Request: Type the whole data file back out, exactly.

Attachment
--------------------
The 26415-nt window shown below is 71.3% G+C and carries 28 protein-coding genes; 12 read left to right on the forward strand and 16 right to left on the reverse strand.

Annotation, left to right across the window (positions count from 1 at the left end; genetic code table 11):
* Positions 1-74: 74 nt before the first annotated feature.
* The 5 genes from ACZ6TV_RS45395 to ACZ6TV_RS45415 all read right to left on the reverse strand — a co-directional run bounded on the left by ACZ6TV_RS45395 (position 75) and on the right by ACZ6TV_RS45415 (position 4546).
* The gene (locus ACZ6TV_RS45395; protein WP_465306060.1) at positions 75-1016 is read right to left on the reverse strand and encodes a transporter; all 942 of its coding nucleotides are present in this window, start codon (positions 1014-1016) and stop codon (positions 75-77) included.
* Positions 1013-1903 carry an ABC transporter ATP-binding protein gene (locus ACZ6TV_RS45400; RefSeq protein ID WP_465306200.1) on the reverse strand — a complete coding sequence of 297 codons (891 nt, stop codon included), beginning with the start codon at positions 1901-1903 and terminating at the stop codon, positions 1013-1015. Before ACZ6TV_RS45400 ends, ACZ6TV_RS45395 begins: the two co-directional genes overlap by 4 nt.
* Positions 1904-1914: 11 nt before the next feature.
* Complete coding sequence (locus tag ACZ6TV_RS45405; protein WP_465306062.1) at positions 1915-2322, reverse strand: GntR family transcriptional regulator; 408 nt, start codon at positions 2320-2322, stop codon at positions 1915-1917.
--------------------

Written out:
The 26415-nt window shown below is 71.3% G+C and carries 28 protein-coding genes; 12 read left to right on the forward strand and 16 right to left on the reverse strand.

Annotation, left to right across the window (positions count from 1 at the left end; genetic code table 11):
* Positions 1-74: 74 nt before the first annotated feature.
* The 5 genes from ACZ6TV_RS45395 to ACZ6TV_RS45415 all read right to left on the reverse strand — a co-directional run bounded on the left by ACZ6TV_RS45395 (position 75) and on the right by ACZ6TV_RS45415 (position 4546).
* The gene (locus ACZ6TV_RS45395; protein WP_465306060.1) at positions 75-1016 is read right to left on the reverse strand and encodes a transporter; all 942 of its coding nucleotides are present in this window, start codon (positions 1014-1016) and stop codon (positions 75-77) included.
* Positions 1013-1903 carry an ABC transporter ATP-binding protein gene (locus ACZ6TV_RS45400; RefSeq protein ID WP_465306200.1) on the reverse strand — a complete coding sequence of 297 codons (891 nt, stop codon included), beginning with the start codon at positions 1901-1903 and terminating at the stop codon, positions 1013-1015. Before ACZ6TV_RS45400 ends, ACZ6TV_RS45395 begins: the two co-directional genes overlap by 4 nt.
* Positions 1904-1914: 11 nt before the next feature.
* Complete coding sequence (locus tag ACZ6TV_RS45405; protein WP_465306062.1) at positions 1915-2322, reverse strand: GntR family transcriptional regulator; 408 nt, start codon at positions 2320-2322, stop codon at positions 1915-1917.